Now, since the late nineteenth century, Millennialist Christians had been lobbying the British Parliament to create an Israeli homeland in Palestine, their reasoning apparently based on Biblical prophecy rather than on political or humanitarian considerations. If the prophecy of God's Chosen People coming to a home within the Promised Land was fulfi lled, this would presumably be followed by, successively, the Second Coming of Christ and the Apocalypse. And you have to admit, they were pretty much on the money, except for all that second coming shit.

When the Second World War ended with its spectacular unveiling of the world's first genuine weapon of mass destruction, the momentum to create a Jewish State had become considerable. Taking advantage of advances in technology and thus media coverage that war had brought, a group of Zionist freedom-fighters (including in their ranks a young Menachim Begin) bombed a British Army Canteen in the area. The way in which this drew world media attention to what would be an ultimately successful cause quite clearly created the modern concept of, uh, freedom fighting, and gave all subsequent freedom fighters an excellent workable model to follow: blow stuff up and get on television.

Of course, it turned out that the Land Without A People wasn't seen in quite that light by, well, the Palestinians, as an example. This led to all sorts of trouble, but within a couple of decades, Israel had the cushion of a number of Pro-Western regimes that had been established in the area, such as that of much-missed torture impresario the Shah of Iran. The oil, not that this has ever been about oil, was relatively safe.

Then Jimmy Carter somehow wins the ?76 elections, appoints clean-up crusader Stansfi eld Turner as head of the C.I.A. and subsequently halts clandestine C.I.A. cash payments to Iran's mercenary Ayatollahs, made on the understanding that the clerics would ignore the torture and imprisonment of ordinary Muslims, and would leave the Shah alone. Naturally, that went down real well, and by 1979 the Shah had been deposed, fundamentalist Ayatollah Ruhollah Khomeini was in charge of Iran and had taken an plane- full of American hostages to show he meant business.

Perhaps not entirely coincidentally, it was around this time that the Western powers found it in their best interests to support the military government of handsome forty-two year old Saddam Hussein in neighboring Iraq. He may have been a psychopath and murderer, but at least he wasn't an Islamic fundamentalist, and he was our psychopath and murderer, just like President Marcos had been "Our son-of-a-bitch" in the Philippines, and Slobodan Milosevic was the Balkan we could do business with.

During the inevitable Iran-Iraq War, we helpfully supplied Saddam with the munitions and the poison gas he used on the Iranians. In fact, that's how we can be so certain that Saddam has hidden weapons of mass destruction like, say, anthrax or Sarin gas: Donald Rumsfeld (whose company was selling these aforementioned commodities to the Iraqi dictator until just before the first Gulf War in 1991) was thoughtful enough to keep all the receipts.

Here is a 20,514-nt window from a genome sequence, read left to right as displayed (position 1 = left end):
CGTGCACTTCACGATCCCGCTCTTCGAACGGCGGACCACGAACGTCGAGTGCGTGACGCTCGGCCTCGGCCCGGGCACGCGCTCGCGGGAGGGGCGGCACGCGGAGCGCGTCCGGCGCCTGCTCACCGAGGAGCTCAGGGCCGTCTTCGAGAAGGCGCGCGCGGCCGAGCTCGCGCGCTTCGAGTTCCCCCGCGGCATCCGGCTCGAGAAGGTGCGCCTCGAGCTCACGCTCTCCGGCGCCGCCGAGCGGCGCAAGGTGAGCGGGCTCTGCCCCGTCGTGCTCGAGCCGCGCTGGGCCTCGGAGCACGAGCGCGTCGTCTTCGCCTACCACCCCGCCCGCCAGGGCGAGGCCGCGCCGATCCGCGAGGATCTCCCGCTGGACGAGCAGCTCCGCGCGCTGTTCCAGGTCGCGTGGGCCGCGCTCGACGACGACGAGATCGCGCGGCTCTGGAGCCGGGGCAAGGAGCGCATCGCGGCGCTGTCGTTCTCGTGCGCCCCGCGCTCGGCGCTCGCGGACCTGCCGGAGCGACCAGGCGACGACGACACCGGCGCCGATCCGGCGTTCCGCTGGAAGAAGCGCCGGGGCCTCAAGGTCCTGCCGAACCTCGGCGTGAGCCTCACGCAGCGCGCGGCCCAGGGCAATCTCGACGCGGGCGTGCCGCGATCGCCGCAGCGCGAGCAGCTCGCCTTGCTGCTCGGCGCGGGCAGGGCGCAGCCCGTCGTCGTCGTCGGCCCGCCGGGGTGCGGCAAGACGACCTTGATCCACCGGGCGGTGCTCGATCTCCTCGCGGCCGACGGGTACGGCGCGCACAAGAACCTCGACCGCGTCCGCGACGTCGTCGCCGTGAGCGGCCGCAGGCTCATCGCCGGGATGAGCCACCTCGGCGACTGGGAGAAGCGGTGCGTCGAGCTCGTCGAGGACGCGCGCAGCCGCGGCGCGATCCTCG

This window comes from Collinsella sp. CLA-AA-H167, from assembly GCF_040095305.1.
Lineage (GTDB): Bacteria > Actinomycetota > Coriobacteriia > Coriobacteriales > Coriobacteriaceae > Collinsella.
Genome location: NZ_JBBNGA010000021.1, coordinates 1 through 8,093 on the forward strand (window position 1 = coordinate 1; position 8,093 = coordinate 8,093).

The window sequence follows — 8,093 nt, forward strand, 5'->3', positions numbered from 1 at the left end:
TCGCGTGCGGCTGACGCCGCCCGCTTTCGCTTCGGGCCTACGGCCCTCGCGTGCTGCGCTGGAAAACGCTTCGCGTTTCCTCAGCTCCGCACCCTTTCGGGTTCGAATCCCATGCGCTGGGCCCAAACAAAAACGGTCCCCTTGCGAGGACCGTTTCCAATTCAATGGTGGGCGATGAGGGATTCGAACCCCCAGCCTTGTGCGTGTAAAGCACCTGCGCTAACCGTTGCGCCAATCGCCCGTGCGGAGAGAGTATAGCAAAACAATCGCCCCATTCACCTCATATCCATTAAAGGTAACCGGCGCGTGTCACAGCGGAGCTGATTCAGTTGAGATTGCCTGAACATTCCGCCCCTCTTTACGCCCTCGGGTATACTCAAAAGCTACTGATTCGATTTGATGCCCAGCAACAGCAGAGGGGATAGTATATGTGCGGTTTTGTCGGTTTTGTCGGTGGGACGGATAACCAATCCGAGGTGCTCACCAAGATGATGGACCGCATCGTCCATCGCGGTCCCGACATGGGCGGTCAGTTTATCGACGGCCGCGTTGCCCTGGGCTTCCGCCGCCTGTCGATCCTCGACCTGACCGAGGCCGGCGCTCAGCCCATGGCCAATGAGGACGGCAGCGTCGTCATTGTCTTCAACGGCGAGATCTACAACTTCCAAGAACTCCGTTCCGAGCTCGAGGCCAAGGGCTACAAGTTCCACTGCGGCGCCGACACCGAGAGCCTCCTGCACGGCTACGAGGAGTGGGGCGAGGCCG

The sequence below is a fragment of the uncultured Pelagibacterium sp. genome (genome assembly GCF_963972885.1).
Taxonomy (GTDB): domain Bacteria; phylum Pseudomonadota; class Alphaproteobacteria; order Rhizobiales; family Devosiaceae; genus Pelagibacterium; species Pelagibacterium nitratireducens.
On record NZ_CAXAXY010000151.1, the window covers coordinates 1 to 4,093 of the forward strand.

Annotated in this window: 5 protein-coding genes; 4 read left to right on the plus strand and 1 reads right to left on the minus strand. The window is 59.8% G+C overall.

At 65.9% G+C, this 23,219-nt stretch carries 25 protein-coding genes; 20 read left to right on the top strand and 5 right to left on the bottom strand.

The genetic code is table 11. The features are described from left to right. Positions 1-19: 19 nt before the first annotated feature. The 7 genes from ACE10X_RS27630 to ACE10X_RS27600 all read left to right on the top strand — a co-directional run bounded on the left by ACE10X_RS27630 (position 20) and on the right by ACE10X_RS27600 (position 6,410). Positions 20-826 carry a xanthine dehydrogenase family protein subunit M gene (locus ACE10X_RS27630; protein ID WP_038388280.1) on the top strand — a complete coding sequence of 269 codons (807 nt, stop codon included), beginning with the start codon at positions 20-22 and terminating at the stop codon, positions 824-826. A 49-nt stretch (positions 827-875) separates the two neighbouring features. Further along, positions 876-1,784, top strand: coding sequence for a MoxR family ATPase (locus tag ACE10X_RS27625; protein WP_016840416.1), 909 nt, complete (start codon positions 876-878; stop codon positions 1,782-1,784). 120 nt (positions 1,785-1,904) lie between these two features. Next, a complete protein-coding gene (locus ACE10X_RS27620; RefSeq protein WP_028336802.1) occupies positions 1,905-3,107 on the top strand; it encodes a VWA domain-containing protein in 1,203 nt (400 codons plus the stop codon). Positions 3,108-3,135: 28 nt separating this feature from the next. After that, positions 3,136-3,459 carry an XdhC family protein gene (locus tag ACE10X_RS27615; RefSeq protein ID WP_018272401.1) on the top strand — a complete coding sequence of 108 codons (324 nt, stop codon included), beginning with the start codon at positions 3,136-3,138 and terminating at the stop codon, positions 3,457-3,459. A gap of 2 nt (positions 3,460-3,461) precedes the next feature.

But while Johnny Iraqi had helped us out against the evil Iranians, it now looked like he might be thinking of acquiring all his country's oil wealth for himself, along with that of neighboring Kuwait. We were fairly certain about this last point, since according to several reports, Saddam's minions had been in touch with Madeline Albright at the U.S. State Department regarding whether the U.S., as a valued ally and weapons-provider, would have any objection to such an invasion. The State Department didn't say no.

Which brings us to the first Gulf War, courtesy of former C.I.A. operative and Nixon- booster George Herbert Walker Bush.

After staging what amounted to a brilliantly media-managed Arms Fair in the region (where after all most prospective arms-customers were conveniently situated) , Bush senior seemed to lack the necessary resolve to finish off Saddam Hussein's regime, perhaps because of his most senior military advisor's firm assurances that such a move would almost certainly lead to the Iraqi leader, with nothing to lose, launching weapons of mass destruction at Israel and precipitating "Armageddon in the Middle East". Interestingly, the same advisor, whose views are believed to be identical with those of Bush senior, made exactly the same point when advising against the current Iraqi conflict, but presumably the younger Bush, possessing even less of "the vision thing" than his father, was not persuaded. Cue one thousand points of light over Baghdad.

The elder Bush had not, it turns out, been the first to offer other Middle Eastern powers relief from the widely- despised Saddam. Accomplished American-trained freedom fighter and millionaire heir to a Saudi builder, Osama Bin Laden, fresh from having successfully repelled the evil Soviet Union from Afghanistan at the request of the U. S., apparently tried unsuccessfully to persuade the Saudis that his growing band of Mujahedin freedom-fighters, AI Qaeda, could remove Saddam if only permitted to base themselves within Saudi Arabia. Perhaps mindful of how difficult it might be getting rid of AI Qaeda after such a conflict was concluded, the Saudis declined and instead placed their trust (disloyally, it seemed to the grudge-prone Bin Laden) in America. With retrospect, you can see how this carefully-balanced, teetering pile of megalomaniacs was beautifully set up, and only needed one disaster to be escalated into almost unbelievable catastrophe.